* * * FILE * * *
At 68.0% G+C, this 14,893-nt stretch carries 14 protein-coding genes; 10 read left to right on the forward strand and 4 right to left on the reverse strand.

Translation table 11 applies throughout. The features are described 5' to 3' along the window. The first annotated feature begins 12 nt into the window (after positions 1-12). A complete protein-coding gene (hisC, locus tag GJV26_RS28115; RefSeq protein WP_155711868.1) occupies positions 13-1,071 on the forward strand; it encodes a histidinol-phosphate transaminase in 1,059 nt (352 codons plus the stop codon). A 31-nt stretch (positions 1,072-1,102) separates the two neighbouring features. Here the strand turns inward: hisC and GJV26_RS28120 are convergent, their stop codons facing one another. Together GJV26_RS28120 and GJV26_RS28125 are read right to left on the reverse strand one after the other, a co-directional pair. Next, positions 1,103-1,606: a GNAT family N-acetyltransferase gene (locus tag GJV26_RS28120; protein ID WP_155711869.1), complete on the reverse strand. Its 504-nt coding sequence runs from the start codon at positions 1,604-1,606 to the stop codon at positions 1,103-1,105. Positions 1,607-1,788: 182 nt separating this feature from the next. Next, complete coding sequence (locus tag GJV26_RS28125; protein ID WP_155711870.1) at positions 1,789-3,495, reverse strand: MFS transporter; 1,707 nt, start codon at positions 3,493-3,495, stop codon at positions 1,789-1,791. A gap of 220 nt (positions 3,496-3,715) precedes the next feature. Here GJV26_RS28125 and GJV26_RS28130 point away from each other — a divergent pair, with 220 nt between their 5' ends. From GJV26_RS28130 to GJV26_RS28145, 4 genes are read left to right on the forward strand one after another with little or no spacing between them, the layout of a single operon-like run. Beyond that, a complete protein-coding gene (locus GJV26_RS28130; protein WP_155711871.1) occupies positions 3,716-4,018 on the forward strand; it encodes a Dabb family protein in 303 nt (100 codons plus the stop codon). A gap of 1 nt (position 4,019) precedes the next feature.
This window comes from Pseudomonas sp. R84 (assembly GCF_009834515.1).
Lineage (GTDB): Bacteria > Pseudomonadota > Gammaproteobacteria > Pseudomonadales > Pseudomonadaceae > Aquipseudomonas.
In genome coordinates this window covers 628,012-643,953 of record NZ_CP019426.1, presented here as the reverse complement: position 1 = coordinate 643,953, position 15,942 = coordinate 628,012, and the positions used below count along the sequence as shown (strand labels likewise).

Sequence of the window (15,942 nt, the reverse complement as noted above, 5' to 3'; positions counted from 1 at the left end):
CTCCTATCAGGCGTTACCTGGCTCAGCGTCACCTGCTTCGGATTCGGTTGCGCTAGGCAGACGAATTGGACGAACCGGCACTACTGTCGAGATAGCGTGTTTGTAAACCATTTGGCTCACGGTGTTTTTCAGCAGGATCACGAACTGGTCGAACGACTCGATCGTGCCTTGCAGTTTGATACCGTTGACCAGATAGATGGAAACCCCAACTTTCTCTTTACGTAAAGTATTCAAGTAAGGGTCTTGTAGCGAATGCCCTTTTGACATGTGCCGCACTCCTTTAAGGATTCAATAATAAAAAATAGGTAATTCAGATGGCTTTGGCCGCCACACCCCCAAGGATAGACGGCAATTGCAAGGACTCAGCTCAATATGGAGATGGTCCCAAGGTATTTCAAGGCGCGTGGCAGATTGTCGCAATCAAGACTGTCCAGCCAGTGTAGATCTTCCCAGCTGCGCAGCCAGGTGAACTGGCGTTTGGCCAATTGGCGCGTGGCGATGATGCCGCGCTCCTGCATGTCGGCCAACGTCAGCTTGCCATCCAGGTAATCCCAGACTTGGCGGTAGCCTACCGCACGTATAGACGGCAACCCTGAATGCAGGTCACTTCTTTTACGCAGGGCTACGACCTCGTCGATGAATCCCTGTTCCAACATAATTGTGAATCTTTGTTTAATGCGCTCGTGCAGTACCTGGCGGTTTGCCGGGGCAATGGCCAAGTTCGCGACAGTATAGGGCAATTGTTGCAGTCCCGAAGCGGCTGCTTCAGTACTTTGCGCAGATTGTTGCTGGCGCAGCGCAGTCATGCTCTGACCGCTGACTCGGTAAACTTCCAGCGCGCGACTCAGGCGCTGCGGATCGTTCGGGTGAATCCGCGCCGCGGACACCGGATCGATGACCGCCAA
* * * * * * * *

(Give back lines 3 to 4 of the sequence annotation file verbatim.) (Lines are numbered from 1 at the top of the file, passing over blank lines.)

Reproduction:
This window comes from Pseudomonas sp. R84 (assembly GCF_009834515.1).
Lineage (GTDB): Bacteria > Pseudomonadota > Gammaproteobacteria > Pseudomonadales > Pseudomonadaceae > Aquipseudomonas.